Theiler's murine encephalomyelitis virus L* amino acid position 93 is important for virus persistence and virus-induced demyelinationстатья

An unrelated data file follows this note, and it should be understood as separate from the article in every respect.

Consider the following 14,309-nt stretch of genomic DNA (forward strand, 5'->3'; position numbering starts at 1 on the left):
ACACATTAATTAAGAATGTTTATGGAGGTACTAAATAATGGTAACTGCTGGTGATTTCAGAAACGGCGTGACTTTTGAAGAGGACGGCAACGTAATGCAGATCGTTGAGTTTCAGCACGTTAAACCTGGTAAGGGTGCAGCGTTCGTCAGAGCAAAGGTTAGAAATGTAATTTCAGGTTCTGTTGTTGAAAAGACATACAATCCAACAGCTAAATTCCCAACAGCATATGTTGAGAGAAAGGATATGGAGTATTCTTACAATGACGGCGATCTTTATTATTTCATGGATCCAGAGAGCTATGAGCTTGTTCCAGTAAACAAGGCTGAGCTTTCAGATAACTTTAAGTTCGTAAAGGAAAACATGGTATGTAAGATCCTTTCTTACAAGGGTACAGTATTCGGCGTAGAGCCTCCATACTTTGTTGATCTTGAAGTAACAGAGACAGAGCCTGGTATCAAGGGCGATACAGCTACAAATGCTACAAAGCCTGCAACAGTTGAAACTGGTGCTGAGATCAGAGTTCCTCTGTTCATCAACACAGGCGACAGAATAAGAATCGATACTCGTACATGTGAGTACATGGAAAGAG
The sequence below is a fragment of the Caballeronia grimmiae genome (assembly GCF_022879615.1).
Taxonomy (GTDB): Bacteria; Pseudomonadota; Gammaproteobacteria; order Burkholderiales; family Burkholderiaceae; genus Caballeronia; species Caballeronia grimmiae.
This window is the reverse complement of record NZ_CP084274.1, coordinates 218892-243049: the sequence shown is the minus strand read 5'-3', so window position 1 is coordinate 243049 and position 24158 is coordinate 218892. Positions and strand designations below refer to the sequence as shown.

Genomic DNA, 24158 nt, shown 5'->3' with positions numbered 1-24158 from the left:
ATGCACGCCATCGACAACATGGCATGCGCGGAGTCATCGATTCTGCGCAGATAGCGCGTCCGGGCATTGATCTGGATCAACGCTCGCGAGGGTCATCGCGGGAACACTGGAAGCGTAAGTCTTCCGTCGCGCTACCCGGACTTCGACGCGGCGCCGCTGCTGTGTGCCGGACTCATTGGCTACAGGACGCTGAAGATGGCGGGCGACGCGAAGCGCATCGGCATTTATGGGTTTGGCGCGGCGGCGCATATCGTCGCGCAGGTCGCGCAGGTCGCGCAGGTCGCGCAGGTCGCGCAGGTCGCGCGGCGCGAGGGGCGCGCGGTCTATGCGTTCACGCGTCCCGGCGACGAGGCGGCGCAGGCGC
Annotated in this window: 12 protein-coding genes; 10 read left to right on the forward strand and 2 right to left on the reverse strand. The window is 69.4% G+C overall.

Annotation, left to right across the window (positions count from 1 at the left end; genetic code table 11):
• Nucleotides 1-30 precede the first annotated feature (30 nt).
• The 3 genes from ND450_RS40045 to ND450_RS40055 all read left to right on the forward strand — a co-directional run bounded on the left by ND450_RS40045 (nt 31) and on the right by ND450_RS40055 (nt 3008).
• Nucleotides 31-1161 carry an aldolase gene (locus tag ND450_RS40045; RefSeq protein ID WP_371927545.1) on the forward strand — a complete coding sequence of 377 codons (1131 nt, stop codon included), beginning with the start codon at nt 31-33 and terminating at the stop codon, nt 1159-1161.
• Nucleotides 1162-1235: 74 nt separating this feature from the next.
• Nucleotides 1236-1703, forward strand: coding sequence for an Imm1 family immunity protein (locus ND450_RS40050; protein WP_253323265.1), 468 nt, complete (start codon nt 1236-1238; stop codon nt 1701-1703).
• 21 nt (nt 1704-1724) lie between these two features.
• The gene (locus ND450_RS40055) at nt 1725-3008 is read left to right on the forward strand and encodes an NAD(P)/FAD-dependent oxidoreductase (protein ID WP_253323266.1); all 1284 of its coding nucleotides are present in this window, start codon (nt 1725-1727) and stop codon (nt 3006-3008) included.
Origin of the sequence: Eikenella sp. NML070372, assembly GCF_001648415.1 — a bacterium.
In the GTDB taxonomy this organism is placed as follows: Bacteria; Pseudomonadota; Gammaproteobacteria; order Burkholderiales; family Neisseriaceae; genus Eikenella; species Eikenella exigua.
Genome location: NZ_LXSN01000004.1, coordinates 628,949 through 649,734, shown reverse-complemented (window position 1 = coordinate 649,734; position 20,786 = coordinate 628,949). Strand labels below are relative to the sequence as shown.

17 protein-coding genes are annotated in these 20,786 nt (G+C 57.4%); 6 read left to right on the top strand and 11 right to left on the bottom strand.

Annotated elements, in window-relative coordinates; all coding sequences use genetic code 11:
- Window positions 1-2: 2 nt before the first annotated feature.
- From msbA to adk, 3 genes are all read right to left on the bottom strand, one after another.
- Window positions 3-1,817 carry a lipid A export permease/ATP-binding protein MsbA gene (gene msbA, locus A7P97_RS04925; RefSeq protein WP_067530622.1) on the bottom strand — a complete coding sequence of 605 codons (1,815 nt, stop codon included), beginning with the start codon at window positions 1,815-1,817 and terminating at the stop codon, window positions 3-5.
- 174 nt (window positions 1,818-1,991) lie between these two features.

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[1] Theiler's murine encephalomyelitis virus l* amino acid position 93 is important for virus persistence and virus-induced demyelination / S. Stavrou, G. Baida, E. Viktorova et al. // Journal of Virology. — 2010. — Vol. 84, no. 3. — P. 1348–1354. The DA strain and other members of the TO subgroup of Theiler's murine encephalomyelitis virus (TMEV) induce a persistent central nervous system infection associated with an inflammatory white matter demyelinating disease. TO subgroup strains synthesize an 18-kDa protein, L*, out of frame with the polyprotein from an initiation codon 13 nucleotides downstream from the polyprotein's AUG codon. We previously generated a mutant virus from our infectious DA full-length clone that has a change of the L* AUG codon to ACG (with no change in the polyprotein's amino acid sequence). Studies of this mutant virus showed that L* was key to the TO subgroup phenotype because the mutant had a decreased ability to persist and demyelinate. This work was initially called into question because a similar mutant derived from a different full-length DA infectious clone persisted and demyelinated similarly to wild-type DA virus (O. van Eyll and T. Michiels, J. Virol. 74:9071-9077, 2000). We now report that (i) the sequence of the L* coding region differs in the two infectious clones, resulting in a Ser or Leu as the predicted amino acid at position 93 of L* (with no change in the polyprotein's amino acid sequence), (ii) the difference in this amino acid is key to the phenotypic differences between the two mutants, and (iii) the change in amino acid 93 may affect L* phosphorylation. It is of interest that this amino acid only appears critical in determining the virus phenotype when L* is present in a significantly reduced amount (i.e., following translation from an ACG initiating codon). [ DOI ]

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